Late this afternoon, as I do every afternoon, I joined the Sisters of the Beechgrove Monastery for Evening prayer. During each service the sisters sing, Listen, listen, open our hearts. My open heart says it is enough.
As night covers this Christmas Day, it has been enough. More than enough.
Yep. I’m once again taking a seat in a chair in the sky.
Yesterday morning, as I was enjoying my cappuccino on the deck, I noticed many plant deck residents seemed to be pointing skyward.
While the sky pointers were not necessary for my purchasing an airline ticket for travel today, I did have a sense of confirmation when I enjoyed the uplifting – pun intended – chorus.
This is just my second flight since the pandemic hit. I don’t expect the experience to be significantly different. Well, except for the aircraft configuration. I essentially am on a puddle hopper, as my flight is somewhere around 1 1/2 hours. No cubicle for me.
Is it wishful thinking to want to see the flowers point to the sky? There’s a lot of wishful thinking these days. Oh how I yearn to be back to full-time travel. Perhaps that’s why it’s easy for me to see my plants pointing the way.
Travel will return for me and others I am certain. The uncertainty is when.
As I traversed my way through the airport this morning, there are reminders of how I travel even before I get to my gate.
And then there are sights that delight.
I’ll soon be on my way to Houston.
One thing about travel in this pandemic time is figuring out how to navigate entering another’s safe shelter. To date I have both entered a safe space, and had my safe space entered. It’s another piece of travel, navigating in and then out.
When state leaders began to open up states or cities, hair salons were one of the first type of business deemed essential, giving them permission to open. This was surprising to me. Really, a hair cut was essential in the middle of a pandemic? Could a hair cut be accomplished safely?
For me, the answer was no.
So I let my hair grow and grow. And grow some more. After five months since my last haircut, it became a heavy load. Literally.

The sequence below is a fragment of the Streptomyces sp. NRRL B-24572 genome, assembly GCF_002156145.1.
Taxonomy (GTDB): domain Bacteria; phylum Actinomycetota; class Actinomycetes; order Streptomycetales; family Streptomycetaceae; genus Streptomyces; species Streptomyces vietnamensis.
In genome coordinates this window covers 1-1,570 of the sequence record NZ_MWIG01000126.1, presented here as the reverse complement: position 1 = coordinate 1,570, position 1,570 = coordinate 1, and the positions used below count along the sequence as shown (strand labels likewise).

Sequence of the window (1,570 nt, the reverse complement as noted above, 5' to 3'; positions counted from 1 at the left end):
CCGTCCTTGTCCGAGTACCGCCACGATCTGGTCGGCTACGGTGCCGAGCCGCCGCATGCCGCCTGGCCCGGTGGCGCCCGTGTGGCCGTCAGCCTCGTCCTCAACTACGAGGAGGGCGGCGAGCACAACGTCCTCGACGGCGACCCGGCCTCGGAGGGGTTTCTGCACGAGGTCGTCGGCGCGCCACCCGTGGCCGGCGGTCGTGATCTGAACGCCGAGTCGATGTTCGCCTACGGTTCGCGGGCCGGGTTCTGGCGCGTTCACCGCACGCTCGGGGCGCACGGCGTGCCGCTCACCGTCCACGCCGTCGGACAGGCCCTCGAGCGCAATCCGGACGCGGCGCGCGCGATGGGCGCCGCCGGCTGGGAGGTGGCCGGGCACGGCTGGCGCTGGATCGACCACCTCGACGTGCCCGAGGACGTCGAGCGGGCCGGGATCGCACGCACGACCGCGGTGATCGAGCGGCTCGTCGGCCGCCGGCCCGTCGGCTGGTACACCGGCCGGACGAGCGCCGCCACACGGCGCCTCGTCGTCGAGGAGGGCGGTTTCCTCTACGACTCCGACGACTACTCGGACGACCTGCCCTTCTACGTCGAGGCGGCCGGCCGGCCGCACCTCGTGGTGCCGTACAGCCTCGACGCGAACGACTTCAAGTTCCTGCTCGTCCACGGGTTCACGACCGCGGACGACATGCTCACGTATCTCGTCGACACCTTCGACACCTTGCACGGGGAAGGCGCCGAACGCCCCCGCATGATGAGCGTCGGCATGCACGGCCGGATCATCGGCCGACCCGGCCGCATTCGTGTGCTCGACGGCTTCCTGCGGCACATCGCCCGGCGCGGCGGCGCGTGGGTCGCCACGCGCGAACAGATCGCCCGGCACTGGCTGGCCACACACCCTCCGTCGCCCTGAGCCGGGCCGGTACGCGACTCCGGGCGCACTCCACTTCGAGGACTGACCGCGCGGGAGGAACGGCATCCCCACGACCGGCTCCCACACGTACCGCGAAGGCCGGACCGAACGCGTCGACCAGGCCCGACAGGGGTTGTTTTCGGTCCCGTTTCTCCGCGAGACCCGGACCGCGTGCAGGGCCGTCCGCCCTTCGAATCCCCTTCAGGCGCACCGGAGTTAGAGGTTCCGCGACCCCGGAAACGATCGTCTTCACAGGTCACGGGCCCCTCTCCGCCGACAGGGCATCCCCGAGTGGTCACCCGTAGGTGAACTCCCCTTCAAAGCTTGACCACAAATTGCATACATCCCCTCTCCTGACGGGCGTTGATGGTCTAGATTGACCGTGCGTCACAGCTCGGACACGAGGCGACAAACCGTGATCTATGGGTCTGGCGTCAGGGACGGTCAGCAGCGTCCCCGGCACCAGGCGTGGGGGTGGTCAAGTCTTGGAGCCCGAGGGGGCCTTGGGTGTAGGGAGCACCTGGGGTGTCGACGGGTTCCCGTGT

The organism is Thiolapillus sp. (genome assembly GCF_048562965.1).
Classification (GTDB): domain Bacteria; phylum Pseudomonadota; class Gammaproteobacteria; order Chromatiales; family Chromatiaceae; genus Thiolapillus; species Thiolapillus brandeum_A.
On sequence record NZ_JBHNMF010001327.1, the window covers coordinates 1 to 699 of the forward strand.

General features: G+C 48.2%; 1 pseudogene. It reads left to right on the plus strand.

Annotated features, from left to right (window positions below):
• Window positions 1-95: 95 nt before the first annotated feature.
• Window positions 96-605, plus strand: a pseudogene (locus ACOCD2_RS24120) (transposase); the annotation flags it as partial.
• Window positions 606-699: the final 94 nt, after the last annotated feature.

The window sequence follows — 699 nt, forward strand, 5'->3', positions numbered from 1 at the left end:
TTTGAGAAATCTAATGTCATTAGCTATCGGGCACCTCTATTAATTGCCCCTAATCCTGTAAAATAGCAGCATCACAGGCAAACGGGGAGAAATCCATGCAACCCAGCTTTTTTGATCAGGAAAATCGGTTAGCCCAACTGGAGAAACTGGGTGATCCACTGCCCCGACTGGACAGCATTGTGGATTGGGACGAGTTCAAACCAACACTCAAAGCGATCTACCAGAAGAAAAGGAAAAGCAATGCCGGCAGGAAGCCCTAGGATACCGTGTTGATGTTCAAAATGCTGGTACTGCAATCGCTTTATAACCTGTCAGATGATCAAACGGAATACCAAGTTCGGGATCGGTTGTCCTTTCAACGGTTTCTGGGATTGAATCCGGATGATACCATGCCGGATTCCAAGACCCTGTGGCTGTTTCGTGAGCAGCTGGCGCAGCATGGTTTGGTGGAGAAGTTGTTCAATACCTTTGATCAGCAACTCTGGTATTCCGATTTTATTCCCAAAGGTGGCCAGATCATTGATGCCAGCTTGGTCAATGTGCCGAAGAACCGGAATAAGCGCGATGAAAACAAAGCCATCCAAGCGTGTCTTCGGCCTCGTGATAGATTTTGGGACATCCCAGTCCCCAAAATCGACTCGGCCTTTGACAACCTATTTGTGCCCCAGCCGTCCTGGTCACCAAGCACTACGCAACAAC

I had made some appointments to get my hair cut, but then I would cancel out of caution.
A few weeks ago I decided to fly to Seattle to visit my Seattle family. I would be here on my birthday. An idea began to take shape. What about a birthday haircut? All four family members – my son, my daughter-in-law, granddaughter and grandson – could all participate. I will say, there were varying degrees of enthusiasm. And a sense of are skill trepidation.
But I was all in, believing any hair style that came out of this would be perfect.
I ordered hair styling shears to be sent to Seattle. Katie, my daughter-in-law, began to study hair cut techniques on YouTube.
Yesterday everything came together. As this haircut was to take place outdoors, it was important the day be a good weather day. It was a perfect day for a haircut.
And so it came to pass, my long locks would be trimmed.
All set? YES!
Trim and style time.
Ta da! Happy birthday to me!
I highly recommend this backyard salon experience. They provide an essential service like no other for visiting Nanas.
In my most recent blog, I wrote: “Okay, I’m nourished, now where’s the nearest airport? I’m in need of that chair seat in the sky!”.
Well, here I go.
This day I will take my seat in the chair in the sky and soar to the the great Northwest. It’s been almost five months since I last had a flight. This is way too long!
Looks I’m headed to Seattle.
This is a good sign. I believe it is a happy a Friday.
Well, I’m here. Oh boy. What waits ahead?
I’ll let the air-travel-during-a-pandemic images speak for themselves.
The emptiness is what gets my attention. Well, all the masks as well.
Now seated in my chair in the sky. Check this out. It’s called a “suite”. It can be made into a bed. It comes with a 3-point seatbelt. I found it constricting so I found a way to remove the 3rd point. Piloted by a chick captain, I’m feeling a bit spunky-ish.